As part of the Foreclosure action, Wells Fargo and Ms. Henderson participated in the Connecticut state court foreclosure mediation program (the "Mediation") with the purpose of attempting to resolve the Foreclosure Action before it went to judgment. (Def.'s LR 56 ¶ 31; Pl.'s LR 56 ¶ 31.) Plaintiff and Defendant attended and participated in several mediation sessions between September 2010 and May 2011, during which they actively negotiated potential settlement options including, but not limited to, considering Plaintiff for a HAMP loan modification or other non-HAMP options. (Def.'s LR 56 ¶ 32; Pl.'s LR 56 ¶ 32.). Plaintiff never filled out or submitted an application for a reverse mortgage with Wells Fargo. (Def.'s LR 56 ¶ 34; Pl.'s LR 56 ¶ 34; Henderson Tr. at 188:2-4.) The formal Mediation ended on May 10, 2011, the reason for which is disputed.[5](Ex. B-10 (Foreclosure Mediator's Final Report) to Counsel's Aff.)

         3. The Forbearance Agreement

         Nearly a month after the Mediation ended Wells Fargo offered Ms. Henderson the Special Forbearance Agreement (the "Forbearance Agreement" or the "Agreement"). (See Ex. A-10 (the "Four-Payment Agreement") to Penno Aff.) The parties agree that the Agreement was sent to Plaintiff in a three-page packet, which included a cover letter with instructions. (Def.'s LR 56 ¶ 40; Pl.'s LR 56 ¶ 40.) Under the Agreement, Wells Fargo agreed to "temporarily accept[ ] reduced installments ... as outlined in section 5" of the Agreement. (Ex. A-3 to Pl.'s Opp'n to Def.'s Mot. for Summary Judgment at 3; Ex. A-10 to Penno Aff. at 3.) Section 5 required Plaintiff to make four monthly payments - three payments of $304.11 and a fourth payment of $47, 556.82. (Ex. A-10 to Penno Aff. at 3; Def.'s LR 56 ¶ 41.)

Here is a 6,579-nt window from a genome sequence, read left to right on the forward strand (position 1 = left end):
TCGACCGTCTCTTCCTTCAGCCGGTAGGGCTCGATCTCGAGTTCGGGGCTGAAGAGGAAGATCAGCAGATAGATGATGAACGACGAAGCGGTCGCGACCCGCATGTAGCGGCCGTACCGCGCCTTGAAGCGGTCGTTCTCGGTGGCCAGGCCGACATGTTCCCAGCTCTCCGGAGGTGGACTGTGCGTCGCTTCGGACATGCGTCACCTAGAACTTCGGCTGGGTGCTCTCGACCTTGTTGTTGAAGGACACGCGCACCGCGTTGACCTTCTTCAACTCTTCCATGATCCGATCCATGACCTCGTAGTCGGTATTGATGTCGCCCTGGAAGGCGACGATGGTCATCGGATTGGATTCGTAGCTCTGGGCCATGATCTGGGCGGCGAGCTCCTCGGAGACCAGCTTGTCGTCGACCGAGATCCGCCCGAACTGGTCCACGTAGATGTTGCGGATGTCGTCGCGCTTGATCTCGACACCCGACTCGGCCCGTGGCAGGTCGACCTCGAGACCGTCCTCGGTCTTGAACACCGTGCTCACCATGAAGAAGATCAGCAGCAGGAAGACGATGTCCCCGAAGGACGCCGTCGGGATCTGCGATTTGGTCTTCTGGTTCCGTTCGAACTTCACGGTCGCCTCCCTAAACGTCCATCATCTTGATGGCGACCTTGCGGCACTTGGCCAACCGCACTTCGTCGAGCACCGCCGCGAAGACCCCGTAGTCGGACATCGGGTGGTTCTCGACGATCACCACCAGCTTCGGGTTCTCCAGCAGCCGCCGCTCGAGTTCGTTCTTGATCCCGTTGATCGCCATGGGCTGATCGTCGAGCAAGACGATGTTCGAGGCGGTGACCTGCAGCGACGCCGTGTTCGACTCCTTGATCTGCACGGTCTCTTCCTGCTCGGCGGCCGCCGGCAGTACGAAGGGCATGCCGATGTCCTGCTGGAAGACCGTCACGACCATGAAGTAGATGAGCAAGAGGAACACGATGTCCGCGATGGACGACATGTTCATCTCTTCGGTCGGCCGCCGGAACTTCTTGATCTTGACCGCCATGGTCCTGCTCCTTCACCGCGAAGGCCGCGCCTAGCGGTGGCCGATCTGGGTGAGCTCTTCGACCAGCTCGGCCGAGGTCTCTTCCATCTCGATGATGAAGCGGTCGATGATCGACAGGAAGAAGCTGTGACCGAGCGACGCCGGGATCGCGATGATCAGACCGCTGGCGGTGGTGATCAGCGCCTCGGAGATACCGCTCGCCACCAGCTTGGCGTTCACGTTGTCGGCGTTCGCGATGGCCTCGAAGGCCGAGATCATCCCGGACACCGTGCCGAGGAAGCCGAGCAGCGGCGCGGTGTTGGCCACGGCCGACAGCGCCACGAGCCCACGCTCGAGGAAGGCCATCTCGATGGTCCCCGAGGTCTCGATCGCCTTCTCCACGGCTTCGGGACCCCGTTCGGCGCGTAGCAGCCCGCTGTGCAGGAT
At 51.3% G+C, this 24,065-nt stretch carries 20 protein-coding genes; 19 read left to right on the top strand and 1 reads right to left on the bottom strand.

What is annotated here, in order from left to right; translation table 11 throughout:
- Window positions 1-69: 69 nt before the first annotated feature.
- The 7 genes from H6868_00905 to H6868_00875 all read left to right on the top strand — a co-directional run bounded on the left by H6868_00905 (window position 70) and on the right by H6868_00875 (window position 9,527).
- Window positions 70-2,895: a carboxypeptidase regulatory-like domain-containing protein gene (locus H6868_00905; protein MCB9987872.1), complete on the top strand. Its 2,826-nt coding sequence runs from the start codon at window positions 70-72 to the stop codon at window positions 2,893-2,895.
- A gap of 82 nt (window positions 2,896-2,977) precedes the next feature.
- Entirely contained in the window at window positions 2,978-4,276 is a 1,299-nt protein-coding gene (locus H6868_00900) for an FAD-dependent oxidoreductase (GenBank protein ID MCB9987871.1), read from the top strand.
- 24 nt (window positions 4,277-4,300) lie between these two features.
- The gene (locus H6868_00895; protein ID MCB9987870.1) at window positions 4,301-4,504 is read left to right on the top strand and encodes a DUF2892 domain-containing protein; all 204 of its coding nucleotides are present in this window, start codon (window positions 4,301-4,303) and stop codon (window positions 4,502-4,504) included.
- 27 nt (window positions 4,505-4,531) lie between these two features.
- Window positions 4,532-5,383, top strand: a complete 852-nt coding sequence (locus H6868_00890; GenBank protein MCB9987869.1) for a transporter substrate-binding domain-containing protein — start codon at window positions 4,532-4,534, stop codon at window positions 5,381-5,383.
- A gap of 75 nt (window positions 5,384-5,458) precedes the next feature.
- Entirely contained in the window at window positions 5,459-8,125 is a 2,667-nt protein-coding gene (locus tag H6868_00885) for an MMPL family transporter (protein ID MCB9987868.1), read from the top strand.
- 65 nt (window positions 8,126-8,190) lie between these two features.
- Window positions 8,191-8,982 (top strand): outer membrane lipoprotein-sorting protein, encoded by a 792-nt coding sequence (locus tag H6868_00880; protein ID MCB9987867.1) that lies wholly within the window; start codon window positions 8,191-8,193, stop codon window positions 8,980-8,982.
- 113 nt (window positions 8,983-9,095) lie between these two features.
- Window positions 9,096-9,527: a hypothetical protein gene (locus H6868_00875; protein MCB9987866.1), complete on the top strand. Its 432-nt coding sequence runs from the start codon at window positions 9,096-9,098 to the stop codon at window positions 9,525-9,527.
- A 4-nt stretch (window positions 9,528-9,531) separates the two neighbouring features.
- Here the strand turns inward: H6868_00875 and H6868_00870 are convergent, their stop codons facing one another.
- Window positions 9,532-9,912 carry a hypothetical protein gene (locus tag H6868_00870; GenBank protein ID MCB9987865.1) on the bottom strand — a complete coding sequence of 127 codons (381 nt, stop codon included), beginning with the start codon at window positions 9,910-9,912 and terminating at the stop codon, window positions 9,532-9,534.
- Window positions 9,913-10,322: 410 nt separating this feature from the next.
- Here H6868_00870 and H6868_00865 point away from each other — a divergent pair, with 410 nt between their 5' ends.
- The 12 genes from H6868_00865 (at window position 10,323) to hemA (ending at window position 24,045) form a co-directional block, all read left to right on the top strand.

The Agreement warned that "[u]pon successful completion of the Agreement, [Plaintiffs] loan [would still] not be contractually current. (Ex. A-10 to Penno Aff. at 3.) Since the installments may be less than the total amount due, [Plaintiff] may still have outstanding payments and fees." (Id.) It continued: "Any outstanding payments and fees will be reviewed for a loan modification, based on investor guidelines, this will satisfy the remaining past due payments on your loan and we will send you a loan modification agreement. An additional payment may be required." (Id.) Section 3 of the Agreement stipulated: "The lender is under no obligation to enter into any further agreement, and this Agreement shall not constitute a waiver of the lender's right to insist upon strict performance in the future." (Id.) Under Section 4:

All of the provisions of the Note and Security Instrument, except as herein provided, shall remain in full force and effect. Any breach of any provision of this Agreement or non-compliance with this Agreement, shall render the forbearance null and void. The lender, in its sole discretion and without further notice to [Plaintiff], may terminate this Agreement. If the Agreement is terminated the lender may institute foreclosure proceedings according to the terms of the Note and Security Instrument. In the event of foreclosure, [Plaintiff] may incur additional expenses of attorney's fees and foreclosure costs.

(Id.)

         The cover letter explained:

This is not a waiver of the accrued or future payments that become due, but a trial period showing you can make regular monthly payments. . . . Any outstanding payments and fees will be reviewed for a loan modification. If approved for a loan modification, based on investor guidelines, this will satisfy the remaining past due payments on your loan and we will send you a loan modification agreement. An additional payment may be required. Any installments received will be applied to the unpaid principal balance on the loan. . . . If your loan is in foreclosure, we will instruct our foreclosure counsel to suspend foreclosure proceedings once the initial installment has been received, and to continue to suspend the action as long as you keep to the terms of the Agreement. Upon full reinstatement, we will instruct our foreclosure proceedings [sic] and report to the credit bureaus accordingly.

(Id.)

         Plaintiff signed and returned the Forbearance Agreement to Defendant on June 27, 2011, with handwritten notes on pages one and three of the Agreement that noted it was "sent certified mail return receipt" and that Plaintiff "enclosed [her] 1st installment of $304.11 (ck # 1093) due July 15, 2011 as set forth on Page 1, Paragraph 2 of this Agreement" respectively. (Def.'s LR 56 ¶ 46-47; Pl.'s LR 56 ¶ 46-47.) Plaintiff timely made all three of the payments of $304.11. (Def.'s LR 56 ¶ 41, 48; Pl.'s LR 56 ¶ 41, ...